We are in that magical final month of the school year. APs start next week, Finals not long after. And then, some rest. Or not. Summer is something so many families and students get wrong and we want to help our readers get it right. Here are 4.5 guidelines to help you make the most of your summer.
1. Get A Job
We all know that SAT/ACT scores and GPA are massively important as part of your college application. But did you know that jobs matter too? Jobs indicate to colleges that you have taken on an additional level of responsibility and that you have had some experience in the working world before plunging into university-level studies.
For you, the rewards are significant: a chance to earn some money (never a bad thing to start saving for college), an opportunity to make new friends, a chance to learn a new skill, and finally, a look into what real-life-work is like.
Would it be nice if your job had some relationship to what you want to study in college or do with your life? Sure! But if not, any job is still a good experience (even if you don’t like it, you still learn about what you don’t like!).
Our recommendation – 20 hours per week
2. Take a Class
There are lots of reasons to take at least one class during the summer. The two most important are the opportunity to skip ahead in high school and the option of knocking a college class out of the way now.
Let’s say you want to take Calculus in the Fall but you were in Algebra II this last year. That means you need Pre-calculus. What if you took it during the summer? Most community colleges will offer a class that covers the material. Make sure that your school allows you to skip ahead, however. Some schools have policies in place that prevent students from using this strategy. Better to check with your high school counselor and learn the requirements before you pay for the class.
Another situation: let’s say you’ve just taken Biology and you’re due up for Chemistry. Maybe you want to take Chemistry over the summer and go right into Physics. Or maybe you want to take AP Chem and want to have your first year of Chem done before taking that class (a must, really). Either way, if your school approves, you can take a community college class, not a high school class. For the simple reason that, as long as the college you take the class at is accredited, many colleges will take the credits you earn – if not as part of your core requirements, at least as an elective. You’re going to save money, save time, and open up more options for yourself for your high school (and college) course load.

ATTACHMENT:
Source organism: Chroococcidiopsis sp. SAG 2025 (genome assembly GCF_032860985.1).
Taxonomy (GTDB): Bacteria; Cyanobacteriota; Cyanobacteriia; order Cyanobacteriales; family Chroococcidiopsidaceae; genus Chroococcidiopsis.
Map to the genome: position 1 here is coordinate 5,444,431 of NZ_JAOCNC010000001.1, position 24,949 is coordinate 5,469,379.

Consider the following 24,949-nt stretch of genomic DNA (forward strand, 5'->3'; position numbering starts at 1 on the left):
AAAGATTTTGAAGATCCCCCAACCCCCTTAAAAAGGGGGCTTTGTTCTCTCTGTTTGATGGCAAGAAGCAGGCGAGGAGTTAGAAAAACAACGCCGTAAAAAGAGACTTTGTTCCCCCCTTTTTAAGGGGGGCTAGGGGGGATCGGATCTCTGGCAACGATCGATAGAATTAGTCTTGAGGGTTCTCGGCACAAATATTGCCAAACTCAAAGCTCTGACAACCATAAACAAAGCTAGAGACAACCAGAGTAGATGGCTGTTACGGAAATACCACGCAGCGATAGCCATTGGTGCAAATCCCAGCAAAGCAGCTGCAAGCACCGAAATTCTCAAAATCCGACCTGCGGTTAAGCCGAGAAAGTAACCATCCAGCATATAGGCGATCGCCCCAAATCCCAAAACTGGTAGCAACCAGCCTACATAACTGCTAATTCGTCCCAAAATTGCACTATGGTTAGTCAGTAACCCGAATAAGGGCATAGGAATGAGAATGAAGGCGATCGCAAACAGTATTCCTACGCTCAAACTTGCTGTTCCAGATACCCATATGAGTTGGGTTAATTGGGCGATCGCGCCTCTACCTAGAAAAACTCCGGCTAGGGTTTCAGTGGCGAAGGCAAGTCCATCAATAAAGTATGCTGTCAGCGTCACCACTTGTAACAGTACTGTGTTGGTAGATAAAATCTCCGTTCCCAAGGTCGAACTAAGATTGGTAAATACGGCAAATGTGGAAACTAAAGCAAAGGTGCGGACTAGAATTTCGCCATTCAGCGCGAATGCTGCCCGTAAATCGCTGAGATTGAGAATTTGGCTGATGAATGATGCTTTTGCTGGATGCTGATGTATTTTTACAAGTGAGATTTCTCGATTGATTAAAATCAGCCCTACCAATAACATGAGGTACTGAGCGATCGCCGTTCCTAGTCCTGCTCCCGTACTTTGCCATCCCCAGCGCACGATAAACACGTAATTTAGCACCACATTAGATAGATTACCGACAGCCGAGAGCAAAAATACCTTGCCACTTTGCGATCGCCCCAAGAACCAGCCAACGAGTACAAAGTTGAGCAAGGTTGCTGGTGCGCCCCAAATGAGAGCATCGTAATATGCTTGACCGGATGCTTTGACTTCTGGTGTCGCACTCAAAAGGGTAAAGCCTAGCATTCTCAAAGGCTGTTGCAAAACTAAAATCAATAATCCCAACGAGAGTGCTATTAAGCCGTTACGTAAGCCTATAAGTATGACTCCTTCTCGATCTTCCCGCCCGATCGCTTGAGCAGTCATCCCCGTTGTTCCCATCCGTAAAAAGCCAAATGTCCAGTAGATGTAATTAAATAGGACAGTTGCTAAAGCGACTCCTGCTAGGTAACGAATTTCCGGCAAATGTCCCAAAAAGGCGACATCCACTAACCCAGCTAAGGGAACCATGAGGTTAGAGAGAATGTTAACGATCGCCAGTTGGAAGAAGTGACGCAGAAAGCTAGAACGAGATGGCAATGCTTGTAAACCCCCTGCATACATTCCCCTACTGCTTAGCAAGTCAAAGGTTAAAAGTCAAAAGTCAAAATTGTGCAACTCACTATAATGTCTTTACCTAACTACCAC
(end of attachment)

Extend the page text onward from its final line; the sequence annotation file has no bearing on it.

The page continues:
Also, remember that if you are in “school mode” just by taking one class over the summer, getting back into the groove in the Fall semester will be easier.
Our recommendation – 1 class maximum. Remember that summer classes cover an entire semester in either a 4 or 8 week period, so each class session os longer and there is more material to learn in a shorter time span.
3. Do Something Different
This is really up to you. You could volunteer or go away on some adventure for the entire summer. And remember, you have 4 summers in high school so you don’t have to do the same thing every year, but realize that if you pick an out-of-town option you necessarily have to rule out numbers 1 and 2 on our list. And believe me, adventures are worth the sacrifice. By the same token, if you were to go on adventures every summer and were to neglect work or class opportunities that would be shortsighted.
4. Schedule Some Downtime
This is the most neglected item on this list. Parents and students try to pack summer schedules and forget that recovery time – in athletics, in school, and in life – is the only way to make the “regular time” more productive. For every 4 weeks in the summer, make sure that you have at least 4-5 days where you can relax. No homework, no special things. Just time off.
Our recommendation – Take at least one real day off every week. We mean it!
4.5 Don’t Sweat Your Summer Reading
So I bring my personal experience with stacks of AP assigned reading when I was a high schooler (back before the dinosaurs had gone extinct) as well as observance of my very best students over the last decade to this point. I don’t think you should worry about this until 10 days before school starts. Now, this isn’t going to endear me to all the high school teachers who tell you “not to put this off.” I just find that after a full year of pushing hard at school that there is ZERO appetite or desire – even among my best students – to pretend like the school year doesn’t end over the summer and “dig into” summer reading even a month after school ends. So rather than be unrealistic, I choose to be pragmatic.
Our recommendation – Start your summer reading – seriously and earnestly – no later than 10 days before school starts.
We hope these tips help and we hope it presents the right balance of work, study, and fun for your well-deserved block of time off!
Stephen Heiner is a Tutor at Get Smarter Prep.